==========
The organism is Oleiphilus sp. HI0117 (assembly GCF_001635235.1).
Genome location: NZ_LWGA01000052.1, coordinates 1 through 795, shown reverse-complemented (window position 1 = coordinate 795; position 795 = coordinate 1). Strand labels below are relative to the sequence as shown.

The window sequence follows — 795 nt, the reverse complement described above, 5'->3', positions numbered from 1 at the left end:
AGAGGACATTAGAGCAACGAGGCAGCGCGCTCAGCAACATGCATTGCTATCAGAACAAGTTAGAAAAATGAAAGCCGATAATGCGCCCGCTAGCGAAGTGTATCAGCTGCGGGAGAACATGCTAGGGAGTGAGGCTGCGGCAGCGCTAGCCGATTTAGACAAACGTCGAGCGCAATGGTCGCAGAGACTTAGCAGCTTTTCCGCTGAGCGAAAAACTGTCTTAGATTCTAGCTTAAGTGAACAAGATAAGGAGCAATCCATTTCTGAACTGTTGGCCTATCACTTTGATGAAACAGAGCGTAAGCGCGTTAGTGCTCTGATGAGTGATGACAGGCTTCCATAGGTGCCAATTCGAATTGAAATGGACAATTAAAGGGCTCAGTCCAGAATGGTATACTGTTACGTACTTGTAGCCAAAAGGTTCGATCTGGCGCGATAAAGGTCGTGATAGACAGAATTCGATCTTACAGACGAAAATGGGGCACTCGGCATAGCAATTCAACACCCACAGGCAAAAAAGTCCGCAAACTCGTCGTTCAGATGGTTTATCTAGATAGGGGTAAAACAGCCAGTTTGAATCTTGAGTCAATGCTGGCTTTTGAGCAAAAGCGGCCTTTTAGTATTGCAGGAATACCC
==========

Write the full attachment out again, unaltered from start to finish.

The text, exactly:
The organism is Oleiphilus sp. HI0117 (assembly GCF_001635235.1).
Genome location: NZ_LWGA01000052.1, coordinates 1 through 795, shown reverse-complemented (window position 1 = coordinate 795; position 795 = coordinate 1). Strand labels below are relative to the sequence as shown.

The window sequence follows — 795 nt, the reverse complement described above, 5'->3', positions numbered from 1 at the left end:
AGAGGACATTAGAGCAACGAGGCAGCGCGCTCAGCAACATGCATTGCTATCAGAACAAGTTAGAAAAATGAAAGCCGATAATGCGCCCGCTAGCGAAGTGTATCAGCTGCGGGAGAACATGCTAGGGAGTGAGGCTGCGGCAGCGCTAGCCGATTTAGACAAACGTCGAGCGCAATGGTCGCAGAGACTTAGCAGCTTTTCCGCTGAGCGAAAAACTGTCTTAGATTCTAGCTTAAGTGAACAAGATAAGGAGCAATCCATTTCTGAACTGTTGGCCTATCACTTTGATGAAACAGAGCGTAAGCGCGTTAGTGCTCTGATGAGTGATGACAGGCTTCCATAGGTGCCAATTCGAATTGAAATGGACAATTAAAGGGCTCAGTCCAGAATGGTATACTGTTACGTACTTGTAGCCAAAAGGTTCGATCTGGCGCGATAAAGGTCGTGATAGACAGAATTCGATCTTACAGACGAAAATGGGGCACTCGGCATAGCAATTCAACACCCACAGGCAAAAAAGTCCGCAAACTCGTCGTTCAGATGGTTTATCTAGATAGGGGTAAAACAGCCAGTTTGAATCTTGAGTCAATGCTGGCTTTTGAGCAAAAGCGGCCTTTTAGTATTGCAGGAATACCC